Coming across Bhanu Kapil’s The Vertical Interrogation of Strangers in a local bookstore, I was struck by its formal resemblance to OCD’s relational structure. Kapil asks her subjects the same questions about love and loss repeatedly. Each response is divergent. Her stylistic tics – a scattering of half-revealed images and self-questioning dialogue – are tied to postcolonial theory, namely the notion of the self fragmented through (societal, historical, geographic, physical) rupture. In interviews, she describes this tactic as “an initiating gesture of a new structure” by which she, her subjects, and her readers might escape the insistence of trauma. 

    That love might provide the ticket to leaving it all behind is a common trope. When my brother and I fled into the lives of other people, we enacted this desire. New partners presented an alternate trajectory into which we could absorb or at least soften the hard edges of our behavioral circuits. Obsessiveness was transmuted easily into romantic devotion, and my best matches were the ones who equalled or exceeded me in this capacity. To some, the vigor of another’s fascination can quickly usher forth fear. But I was interested only in the devouring type of affection, consuming constituent details in breathless gulps, feeling the same familiar tic of satisfaction that came with playing a beloved song over and over until I was sick of it. It still came down to control: in these particular relationships, there was a call-and-return of questioning and reassurance that, though widened to include two people instead of one, created a zone of safety in an otherwise unreliable environment.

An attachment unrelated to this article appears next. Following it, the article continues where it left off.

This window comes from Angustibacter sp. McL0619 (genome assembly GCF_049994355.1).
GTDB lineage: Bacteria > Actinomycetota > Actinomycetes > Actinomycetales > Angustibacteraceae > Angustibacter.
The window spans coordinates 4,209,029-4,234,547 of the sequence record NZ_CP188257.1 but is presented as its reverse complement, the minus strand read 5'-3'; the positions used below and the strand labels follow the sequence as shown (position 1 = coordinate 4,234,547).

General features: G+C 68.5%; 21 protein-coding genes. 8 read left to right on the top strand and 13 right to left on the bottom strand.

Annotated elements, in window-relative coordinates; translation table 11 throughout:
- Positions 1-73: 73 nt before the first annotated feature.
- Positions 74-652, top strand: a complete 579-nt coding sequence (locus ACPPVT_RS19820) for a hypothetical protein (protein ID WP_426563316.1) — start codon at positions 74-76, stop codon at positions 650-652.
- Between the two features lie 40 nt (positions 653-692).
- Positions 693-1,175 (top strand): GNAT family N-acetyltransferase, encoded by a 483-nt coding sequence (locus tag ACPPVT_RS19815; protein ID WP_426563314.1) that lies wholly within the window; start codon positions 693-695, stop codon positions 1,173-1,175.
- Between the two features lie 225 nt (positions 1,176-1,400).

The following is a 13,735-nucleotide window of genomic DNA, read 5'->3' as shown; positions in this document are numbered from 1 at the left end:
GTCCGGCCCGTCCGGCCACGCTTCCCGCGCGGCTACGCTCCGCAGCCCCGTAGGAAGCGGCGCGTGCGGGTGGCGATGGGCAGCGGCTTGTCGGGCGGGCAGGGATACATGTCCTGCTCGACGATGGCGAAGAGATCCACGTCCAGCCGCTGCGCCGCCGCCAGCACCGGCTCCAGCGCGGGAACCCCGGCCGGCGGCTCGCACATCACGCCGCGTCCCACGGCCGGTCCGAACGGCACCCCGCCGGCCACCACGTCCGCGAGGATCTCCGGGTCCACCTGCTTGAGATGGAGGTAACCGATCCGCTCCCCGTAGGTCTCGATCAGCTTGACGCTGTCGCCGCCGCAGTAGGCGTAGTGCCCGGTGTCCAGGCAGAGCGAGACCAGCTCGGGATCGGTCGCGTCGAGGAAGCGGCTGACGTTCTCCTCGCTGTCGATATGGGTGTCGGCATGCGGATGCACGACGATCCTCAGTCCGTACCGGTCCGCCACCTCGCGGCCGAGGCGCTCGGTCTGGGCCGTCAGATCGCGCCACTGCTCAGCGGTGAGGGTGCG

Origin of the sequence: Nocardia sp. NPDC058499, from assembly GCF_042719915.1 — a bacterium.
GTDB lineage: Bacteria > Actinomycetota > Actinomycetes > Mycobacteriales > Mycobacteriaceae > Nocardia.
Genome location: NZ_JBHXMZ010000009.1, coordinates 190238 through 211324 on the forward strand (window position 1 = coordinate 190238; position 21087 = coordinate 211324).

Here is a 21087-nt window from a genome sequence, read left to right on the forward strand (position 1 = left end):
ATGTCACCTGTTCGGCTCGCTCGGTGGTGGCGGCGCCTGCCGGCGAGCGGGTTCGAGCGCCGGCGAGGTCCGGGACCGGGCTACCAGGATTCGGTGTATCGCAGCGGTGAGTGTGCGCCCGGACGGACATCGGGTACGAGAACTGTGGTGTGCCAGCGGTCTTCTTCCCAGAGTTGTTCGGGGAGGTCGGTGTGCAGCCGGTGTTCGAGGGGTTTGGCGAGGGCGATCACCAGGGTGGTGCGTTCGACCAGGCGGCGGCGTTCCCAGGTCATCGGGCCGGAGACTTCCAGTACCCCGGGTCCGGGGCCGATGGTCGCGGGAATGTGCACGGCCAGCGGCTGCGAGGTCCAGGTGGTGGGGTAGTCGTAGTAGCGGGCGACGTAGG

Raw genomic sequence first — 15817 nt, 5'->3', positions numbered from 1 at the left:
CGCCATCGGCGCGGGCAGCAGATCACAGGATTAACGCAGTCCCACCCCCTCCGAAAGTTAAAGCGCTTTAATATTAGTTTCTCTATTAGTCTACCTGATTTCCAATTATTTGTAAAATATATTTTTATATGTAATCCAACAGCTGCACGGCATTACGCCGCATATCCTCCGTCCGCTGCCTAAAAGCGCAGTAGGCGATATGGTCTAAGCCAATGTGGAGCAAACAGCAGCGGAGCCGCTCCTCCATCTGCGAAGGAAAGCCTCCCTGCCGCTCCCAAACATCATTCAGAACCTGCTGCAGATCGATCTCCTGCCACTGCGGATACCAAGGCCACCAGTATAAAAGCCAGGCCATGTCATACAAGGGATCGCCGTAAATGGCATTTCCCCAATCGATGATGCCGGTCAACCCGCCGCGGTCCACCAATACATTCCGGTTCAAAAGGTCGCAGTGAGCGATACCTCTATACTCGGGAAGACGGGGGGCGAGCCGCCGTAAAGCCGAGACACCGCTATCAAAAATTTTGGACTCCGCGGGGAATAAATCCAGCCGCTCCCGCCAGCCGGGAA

In asserting that “disorder is the new global normal,” Paula Gardner and Chris Reeves mean not only chaos but the prominence of mental illness in contemporary life. Gardner and Reeves stipulate that the increasing incidence of these psychic climates is the product of “unworlding” – the continual dehumanization of globalized industry and international relations. Our endlessly fluctuating reality is characterized by the loss of individual agency. The recursive nature of anxiety disorders such as OCD or PTSD are not only symptoms of, but reactions to our global normal. Counterintuitively, the re-enactment of trauma, and other repetitive behaviors, provide an illusion of control. If we are reluctant to be proactive about our mental illness, perhaps this is the real root of that hesitation. Without a mind palace, there is no world by which to erase the chaos of this one.